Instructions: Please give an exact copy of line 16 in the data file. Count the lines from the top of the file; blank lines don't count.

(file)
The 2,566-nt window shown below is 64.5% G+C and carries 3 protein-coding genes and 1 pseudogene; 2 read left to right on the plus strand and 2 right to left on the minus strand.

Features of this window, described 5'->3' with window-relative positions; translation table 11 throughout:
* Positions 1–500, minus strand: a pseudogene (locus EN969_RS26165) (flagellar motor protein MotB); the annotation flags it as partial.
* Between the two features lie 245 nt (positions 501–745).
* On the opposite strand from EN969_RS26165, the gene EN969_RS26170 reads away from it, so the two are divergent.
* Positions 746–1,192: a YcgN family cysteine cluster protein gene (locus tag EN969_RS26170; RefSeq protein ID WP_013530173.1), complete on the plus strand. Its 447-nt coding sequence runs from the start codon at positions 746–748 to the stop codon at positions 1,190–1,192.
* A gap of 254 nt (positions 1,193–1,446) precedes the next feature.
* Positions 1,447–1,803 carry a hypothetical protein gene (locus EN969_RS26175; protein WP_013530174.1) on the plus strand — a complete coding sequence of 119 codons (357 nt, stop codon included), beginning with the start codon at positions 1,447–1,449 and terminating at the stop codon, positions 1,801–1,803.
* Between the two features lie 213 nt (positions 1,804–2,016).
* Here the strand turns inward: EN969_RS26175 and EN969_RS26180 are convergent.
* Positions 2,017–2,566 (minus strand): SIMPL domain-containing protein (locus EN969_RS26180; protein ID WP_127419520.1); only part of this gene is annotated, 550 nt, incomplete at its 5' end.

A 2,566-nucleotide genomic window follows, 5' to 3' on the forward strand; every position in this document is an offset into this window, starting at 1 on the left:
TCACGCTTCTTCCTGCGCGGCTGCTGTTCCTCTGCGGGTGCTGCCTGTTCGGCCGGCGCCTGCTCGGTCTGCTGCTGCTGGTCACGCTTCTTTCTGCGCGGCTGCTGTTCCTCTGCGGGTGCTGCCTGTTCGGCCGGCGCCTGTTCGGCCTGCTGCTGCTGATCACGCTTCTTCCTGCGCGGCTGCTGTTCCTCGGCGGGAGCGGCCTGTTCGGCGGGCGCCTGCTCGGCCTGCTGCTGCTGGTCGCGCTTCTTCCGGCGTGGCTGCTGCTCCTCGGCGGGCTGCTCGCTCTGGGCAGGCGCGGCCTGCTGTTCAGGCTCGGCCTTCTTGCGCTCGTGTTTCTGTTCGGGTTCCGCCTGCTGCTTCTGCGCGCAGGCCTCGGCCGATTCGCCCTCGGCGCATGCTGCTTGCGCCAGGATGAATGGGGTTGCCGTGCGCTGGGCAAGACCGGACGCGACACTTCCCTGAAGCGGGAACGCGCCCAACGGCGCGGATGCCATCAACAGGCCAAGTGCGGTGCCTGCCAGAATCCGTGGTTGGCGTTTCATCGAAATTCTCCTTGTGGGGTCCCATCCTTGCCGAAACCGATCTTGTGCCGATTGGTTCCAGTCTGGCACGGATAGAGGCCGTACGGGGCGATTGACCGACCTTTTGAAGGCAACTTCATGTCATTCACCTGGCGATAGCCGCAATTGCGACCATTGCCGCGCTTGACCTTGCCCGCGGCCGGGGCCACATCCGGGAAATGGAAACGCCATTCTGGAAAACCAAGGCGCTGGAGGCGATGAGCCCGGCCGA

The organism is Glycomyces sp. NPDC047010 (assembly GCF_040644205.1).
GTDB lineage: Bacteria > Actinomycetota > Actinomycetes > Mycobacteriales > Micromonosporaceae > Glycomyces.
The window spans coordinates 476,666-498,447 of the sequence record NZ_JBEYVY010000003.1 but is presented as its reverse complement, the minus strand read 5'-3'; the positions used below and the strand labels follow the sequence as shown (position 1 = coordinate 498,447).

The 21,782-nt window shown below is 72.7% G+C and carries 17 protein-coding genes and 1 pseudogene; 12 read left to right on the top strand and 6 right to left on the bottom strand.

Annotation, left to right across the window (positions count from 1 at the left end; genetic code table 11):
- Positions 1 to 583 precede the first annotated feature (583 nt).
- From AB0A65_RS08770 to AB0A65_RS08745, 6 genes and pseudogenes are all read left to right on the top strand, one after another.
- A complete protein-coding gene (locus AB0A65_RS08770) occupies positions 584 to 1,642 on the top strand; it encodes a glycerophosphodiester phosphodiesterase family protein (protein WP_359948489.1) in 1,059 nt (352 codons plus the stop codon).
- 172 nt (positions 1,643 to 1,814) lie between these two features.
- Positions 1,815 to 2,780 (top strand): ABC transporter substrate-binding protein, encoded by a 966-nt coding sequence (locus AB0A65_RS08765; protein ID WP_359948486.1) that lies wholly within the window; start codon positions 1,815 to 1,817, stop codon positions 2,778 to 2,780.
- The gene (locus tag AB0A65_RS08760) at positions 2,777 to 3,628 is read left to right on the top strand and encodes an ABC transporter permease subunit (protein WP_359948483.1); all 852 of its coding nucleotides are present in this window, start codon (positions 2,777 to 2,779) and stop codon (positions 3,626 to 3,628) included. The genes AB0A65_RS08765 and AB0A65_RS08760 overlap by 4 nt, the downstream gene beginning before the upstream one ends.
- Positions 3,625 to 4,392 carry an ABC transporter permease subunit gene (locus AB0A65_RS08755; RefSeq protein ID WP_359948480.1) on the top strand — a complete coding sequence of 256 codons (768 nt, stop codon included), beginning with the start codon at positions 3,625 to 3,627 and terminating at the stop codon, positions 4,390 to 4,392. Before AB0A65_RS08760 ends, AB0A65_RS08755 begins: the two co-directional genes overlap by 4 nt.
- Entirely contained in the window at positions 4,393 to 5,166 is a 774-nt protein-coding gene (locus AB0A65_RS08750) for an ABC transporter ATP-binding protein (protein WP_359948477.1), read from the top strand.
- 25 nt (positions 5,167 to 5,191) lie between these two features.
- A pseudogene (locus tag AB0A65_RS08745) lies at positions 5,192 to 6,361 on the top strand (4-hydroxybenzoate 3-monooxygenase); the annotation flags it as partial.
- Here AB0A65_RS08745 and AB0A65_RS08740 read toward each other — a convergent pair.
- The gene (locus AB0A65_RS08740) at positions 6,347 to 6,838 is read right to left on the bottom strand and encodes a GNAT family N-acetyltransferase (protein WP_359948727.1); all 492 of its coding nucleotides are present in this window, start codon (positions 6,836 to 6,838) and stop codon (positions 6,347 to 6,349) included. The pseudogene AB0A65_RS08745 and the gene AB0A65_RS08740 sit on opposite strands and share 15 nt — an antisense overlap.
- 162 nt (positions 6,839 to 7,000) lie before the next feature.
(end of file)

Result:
The window spans coordinates 476,666-498,447 of the sequence record NZ_JBEYVY010000003.1 but is presented as its reverse complement, the minus strand read 5'-3'; the positions used below and the strand labels follow the sequence as shown (position 1 = coordinate 498,447).